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Can an individual employed as ‘bank staff’, with no guaranteed hours, be an ’employee’? Ms Lane-Angell worked for Hafal assisting vulnerable adults in police detention. Her contract said there were ‘no guaranteed hours’ and Hafal would use her services ‘as and when they are required, if you are available’. Ms Lane-Angell would communicate her availability which was put into a rota. When on the rota she was expected to work if required. There was a poorly enforced ‘three strikes and off’ rule where staff were taken off the rota if they missed calls whilst on duty. Ms Lane-Angell missed calls and stopped receiving work. She then claimed unfair dismissal as an employee. But was she an employee?
The employment tribunal said yes. When work was offered to Ms Lane-Angell, she had to accept it or there were potential sanctions. There was an ‘umbrella’ contract which existed between her and Hafal. An umbrella contract is an overarching contract of employment which spans a series of individual contracts (in this case, the shifts she worked) and links them together. Hafal appealed to the Employment Appeal Tribunal.
The EAT agreed with the employer and said she was not an employee. The tribunal had not properly considered the original contract. The terms were clear that there was no obligation to provide or accept work. The facts showed that the ‘three strikes’ rule only applied when Ms Lane-Angell was on the rota. The tribunal was wrong to say there was mutuality of obligation during the periods in between shifts when there was no obligation to provide or accept work. Accordingly each break reset the ‘continuity of service’ clock to zero. There was no umbrella contract and she was not an employee.
This is a good result for the employer, and highlights the importance of having clear terms of engagement with workers.
There has been a lot of publicity lately about the employment status of individuals working in the gig economy. Employees and workers have more rights than the genuinely self-employed, so individuals are pushing for this status. Recently, the Supreme Court gave its decision in the high-profile Pimlico Plumbers case. Can someone be a ‘worker’ even though their contract says they are self-employed?
Mr Smith worked for Pimlico Plumbers as an engineer. He had a uniform and a branded van. He had to work at least 40 hours per week and pre-book any holiday through the company procedure. However, he paid his own tax and national insurance, used his own tools and paid his own insurance. He could subcontract work only to other Pimlico operatives. He also took some financial risk in relation to fees.
Mr Smith claimed he was pushed out of the business when he asked to reduce his hours after a heart attack. He brought claims for unfair dismissal as an employee and various other claims as a worker, including a disability discrimination claim.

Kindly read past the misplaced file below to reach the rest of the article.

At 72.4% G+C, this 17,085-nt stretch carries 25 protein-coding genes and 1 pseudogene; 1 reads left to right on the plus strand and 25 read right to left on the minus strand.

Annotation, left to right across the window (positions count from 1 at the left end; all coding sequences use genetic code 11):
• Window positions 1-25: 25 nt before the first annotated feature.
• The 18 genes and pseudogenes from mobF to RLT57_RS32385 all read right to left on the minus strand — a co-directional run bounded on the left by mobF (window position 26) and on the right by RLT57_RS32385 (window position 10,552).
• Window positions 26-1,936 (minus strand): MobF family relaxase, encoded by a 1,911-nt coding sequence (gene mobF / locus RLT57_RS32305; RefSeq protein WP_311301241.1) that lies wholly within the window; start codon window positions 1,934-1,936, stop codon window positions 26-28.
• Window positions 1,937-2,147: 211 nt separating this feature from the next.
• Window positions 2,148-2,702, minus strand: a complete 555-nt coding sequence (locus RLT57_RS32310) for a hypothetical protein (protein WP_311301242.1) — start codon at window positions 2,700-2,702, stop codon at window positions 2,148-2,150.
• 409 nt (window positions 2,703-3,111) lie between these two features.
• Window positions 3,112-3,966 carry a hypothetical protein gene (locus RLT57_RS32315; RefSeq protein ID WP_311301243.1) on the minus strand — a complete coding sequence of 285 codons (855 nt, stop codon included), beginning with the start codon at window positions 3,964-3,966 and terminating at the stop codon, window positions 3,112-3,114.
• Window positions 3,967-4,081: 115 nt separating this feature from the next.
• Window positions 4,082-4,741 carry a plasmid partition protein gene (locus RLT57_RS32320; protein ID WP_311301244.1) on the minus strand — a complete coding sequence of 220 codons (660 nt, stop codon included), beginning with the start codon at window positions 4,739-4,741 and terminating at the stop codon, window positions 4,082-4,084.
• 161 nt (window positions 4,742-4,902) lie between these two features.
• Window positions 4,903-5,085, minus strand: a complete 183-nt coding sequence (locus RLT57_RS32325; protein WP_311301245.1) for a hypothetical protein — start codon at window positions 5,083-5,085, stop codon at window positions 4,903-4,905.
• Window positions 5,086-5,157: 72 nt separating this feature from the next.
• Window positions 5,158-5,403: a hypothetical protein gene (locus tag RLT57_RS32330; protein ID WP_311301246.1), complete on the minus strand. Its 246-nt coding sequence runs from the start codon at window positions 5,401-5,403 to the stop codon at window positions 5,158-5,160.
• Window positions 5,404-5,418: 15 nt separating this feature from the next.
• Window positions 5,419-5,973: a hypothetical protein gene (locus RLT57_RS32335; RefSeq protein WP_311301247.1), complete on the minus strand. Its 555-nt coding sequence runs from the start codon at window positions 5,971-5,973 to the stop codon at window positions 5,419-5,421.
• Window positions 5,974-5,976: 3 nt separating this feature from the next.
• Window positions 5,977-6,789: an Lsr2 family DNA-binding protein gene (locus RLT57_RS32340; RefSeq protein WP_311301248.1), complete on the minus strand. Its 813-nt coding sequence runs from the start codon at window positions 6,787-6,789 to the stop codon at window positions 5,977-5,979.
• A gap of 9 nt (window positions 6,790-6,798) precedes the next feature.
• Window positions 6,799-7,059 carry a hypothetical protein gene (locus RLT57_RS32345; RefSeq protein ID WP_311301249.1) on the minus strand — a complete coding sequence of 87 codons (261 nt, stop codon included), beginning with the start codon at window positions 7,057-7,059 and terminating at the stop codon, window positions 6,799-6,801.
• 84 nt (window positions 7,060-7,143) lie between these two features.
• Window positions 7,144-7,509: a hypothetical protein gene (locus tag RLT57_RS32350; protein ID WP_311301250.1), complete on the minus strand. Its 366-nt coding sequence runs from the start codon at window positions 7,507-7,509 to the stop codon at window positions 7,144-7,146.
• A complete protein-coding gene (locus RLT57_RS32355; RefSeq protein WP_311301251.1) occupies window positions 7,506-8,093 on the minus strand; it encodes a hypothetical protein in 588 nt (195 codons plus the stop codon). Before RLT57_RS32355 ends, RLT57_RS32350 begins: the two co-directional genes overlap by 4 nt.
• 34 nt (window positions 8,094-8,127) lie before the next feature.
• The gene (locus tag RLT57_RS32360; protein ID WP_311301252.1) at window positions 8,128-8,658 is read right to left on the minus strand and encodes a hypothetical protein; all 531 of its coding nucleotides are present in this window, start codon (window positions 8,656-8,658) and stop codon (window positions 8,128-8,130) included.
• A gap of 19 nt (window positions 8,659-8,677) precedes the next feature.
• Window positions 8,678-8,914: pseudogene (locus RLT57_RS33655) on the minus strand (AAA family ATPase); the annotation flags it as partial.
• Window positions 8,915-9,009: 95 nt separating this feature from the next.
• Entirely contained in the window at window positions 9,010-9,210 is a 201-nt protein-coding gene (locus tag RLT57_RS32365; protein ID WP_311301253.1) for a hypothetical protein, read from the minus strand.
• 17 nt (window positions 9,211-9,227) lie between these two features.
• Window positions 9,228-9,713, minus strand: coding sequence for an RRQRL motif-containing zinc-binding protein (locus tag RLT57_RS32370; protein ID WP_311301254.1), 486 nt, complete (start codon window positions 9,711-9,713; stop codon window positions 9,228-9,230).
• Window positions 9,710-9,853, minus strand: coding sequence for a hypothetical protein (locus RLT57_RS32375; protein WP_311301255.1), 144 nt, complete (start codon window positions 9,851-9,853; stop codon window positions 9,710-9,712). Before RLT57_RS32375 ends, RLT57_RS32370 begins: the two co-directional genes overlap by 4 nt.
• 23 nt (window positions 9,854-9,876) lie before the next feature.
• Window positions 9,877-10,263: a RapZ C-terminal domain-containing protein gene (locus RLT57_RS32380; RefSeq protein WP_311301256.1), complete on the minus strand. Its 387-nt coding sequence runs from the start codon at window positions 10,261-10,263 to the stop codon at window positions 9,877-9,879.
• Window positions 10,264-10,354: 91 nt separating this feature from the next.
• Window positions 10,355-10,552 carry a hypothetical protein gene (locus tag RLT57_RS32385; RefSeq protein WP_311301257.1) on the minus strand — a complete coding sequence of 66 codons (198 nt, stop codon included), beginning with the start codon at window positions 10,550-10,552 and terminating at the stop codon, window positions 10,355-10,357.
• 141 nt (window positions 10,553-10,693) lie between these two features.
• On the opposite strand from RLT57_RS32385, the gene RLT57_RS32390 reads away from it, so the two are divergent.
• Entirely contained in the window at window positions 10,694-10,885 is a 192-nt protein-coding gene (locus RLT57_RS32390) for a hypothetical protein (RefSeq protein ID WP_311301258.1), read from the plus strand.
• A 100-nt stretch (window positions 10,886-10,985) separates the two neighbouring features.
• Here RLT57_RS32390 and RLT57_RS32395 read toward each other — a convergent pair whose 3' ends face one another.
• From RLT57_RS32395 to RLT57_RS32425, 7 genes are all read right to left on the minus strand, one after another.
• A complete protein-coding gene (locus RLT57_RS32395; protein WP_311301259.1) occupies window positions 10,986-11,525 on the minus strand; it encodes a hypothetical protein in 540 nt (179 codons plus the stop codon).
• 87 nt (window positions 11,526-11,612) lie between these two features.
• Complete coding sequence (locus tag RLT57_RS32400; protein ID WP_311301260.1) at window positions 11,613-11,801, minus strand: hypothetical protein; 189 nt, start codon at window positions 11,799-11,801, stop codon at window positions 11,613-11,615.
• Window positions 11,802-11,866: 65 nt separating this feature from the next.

The Supreme Court confirmed that Mr Smith was not an employee, but he was a worker and ‘in employment’ (as a worker) for the purposes of discrimination law. The company exerted significant control over him, including financial control. He was well integrated into the workforce. His right to subcontract work was too limiting for genuinely self-employed status. He was not running his own business. Mr Smith was a worker and his claims will now be heard by a tribunal.
An employer will not be liable for disability discrimination unless it knew about the employee’s disability (or should have known about it). But what if an employer disciplines someone for misconduct that they don’t know is connected to a disability?
Mr Grosset worked for City of York Council as a teacher. He had cystic fibrosis, which the Council accepted was a disability. After a change in management, his workload increased and he struggled to cope. He suffered stress which made his cystic fibrosis worse. During this time, he showed the 18-rated film ‘Halloween’ to a group of 15 year olds. He later said this was an error of judgement caused by the stress which was linked to his disability. The school disciplined and subsequently dismissed him. At the time of the dismissal, medical evidence did not link the decision to show the film to Mr Grosset’s disability. By the hearing, new medical evidence linked the misconduct to his disability.
The Employment Appeal Tribunal agreed that Mr Grosset had suffered discrimination arising from disability. The employer did not know that the misconduct was linked to disability at the time of dismissal. However, knowledge is not relevant in such claims. The tribunal relied on the evidence put forward at the hearing, not the information the employer had when it dismissed Mr Grosset. The school then tried to justify its actions. They said they had the legitimate aims of safeguarding the children and maintaining disciplinary standards. However, the EAT said they could not show that Mr Grosset’s dismissal was a proportionate way of doing it.
This case highlights the different ‘knowledge’ requirements in discrimination claims. Employers will often be taking a higher risk when disciplining someone with a disability, although often it will be unavoidable.